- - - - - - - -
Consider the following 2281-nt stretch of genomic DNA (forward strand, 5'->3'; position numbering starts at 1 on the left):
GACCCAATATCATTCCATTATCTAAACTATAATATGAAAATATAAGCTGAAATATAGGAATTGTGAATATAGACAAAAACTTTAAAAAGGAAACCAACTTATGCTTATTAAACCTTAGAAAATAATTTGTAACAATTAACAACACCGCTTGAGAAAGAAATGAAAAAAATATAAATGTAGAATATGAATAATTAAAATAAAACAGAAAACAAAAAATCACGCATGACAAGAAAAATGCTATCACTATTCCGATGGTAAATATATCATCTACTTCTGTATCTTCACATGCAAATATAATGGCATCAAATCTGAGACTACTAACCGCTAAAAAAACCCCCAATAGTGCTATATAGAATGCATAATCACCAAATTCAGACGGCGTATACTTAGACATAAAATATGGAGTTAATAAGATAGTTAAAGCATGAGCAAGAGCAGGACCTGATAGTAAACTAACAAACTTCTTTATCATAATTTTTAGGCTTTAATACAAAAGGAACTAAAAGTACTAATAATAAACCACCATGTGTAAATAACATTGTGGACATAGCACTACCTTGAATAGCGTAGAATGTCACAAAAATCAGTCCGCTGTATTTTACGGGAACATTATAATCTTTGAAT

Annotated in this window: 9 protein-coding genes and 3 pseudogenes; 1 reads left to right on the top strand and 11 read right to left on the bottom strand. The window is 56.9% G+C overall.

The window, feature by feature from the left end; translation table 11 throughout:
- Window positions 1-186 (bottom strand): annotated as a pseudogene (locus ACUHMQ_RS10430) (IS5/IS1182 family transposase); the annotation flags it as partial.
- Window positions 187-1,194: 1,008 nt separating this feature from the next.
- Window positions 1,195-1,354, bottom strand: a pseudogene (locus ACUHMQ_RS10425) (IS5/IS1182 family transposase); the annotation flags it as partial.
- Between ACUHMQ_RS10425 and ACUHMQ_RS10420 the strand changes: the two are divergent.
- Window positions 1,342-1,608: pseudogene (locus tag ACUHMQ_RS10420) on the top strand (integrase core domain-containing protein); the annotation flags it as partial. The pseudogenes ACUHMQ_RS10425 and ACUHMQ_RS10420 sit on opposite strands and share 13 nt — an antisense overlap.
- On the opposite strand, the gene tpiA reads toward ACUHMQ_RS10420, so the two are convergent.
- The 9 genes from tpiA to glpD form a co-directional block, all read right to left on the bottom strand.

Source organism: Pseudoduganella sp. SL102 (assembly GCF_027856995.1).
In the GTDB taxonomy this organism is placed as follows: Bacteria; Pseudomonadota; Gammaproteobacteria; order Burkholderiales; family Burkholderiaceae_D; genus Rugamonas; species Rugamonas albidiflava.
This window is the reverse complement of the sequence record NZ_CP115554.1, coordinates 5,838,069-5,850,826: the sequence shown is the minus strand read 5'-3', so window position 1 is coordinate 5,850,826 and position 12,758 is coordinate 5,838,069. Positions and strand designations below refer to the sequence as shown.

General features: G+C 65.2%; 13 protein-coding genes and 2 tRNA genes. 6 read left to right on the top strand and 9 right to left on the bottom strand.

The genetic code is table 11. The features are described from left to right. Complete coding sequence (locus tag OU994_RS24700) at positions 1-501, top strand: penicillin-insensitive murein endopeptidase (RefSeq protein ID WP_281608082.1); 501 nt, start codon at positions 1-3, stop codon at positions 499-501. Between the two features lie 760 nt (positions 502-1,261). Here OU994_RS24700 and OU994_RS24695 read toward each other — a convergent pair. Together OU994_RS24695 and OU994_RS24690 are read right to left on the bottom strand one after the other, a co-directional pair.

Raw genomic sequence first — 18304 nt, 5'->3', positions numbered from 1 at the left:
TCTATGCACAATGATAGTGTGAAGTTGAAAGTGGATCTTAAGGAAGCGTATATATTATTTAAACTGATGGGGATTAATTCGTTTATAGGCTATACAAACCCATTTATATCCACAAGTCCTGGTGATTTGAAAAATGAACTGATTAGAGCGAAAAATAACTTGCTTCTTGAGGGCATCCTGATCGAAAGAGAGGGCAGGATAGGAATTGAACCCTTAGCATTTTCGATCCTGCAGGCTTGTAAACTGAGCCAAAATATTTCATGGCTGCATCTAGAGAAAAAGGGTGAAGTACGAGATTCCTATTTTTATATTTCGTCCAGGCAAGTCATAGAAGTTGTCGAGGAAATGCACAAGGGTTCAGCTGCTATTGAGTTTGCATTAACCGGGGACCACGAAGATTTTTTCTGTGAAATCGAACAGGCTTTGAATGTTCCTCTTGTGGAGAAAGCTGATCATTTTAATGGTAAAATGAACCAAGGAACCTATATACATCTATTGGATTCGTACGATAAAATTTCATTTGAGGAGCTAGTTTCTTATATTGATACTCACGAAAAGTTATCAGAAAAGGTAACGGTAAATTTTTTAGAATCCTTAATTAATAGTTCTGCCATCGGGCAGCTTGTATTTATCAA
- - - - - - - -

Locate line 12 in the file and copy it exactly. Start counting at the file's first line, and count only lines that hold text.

Source organism: Pseudoduganella sp. SL102 (assembly GCF_027856995.1).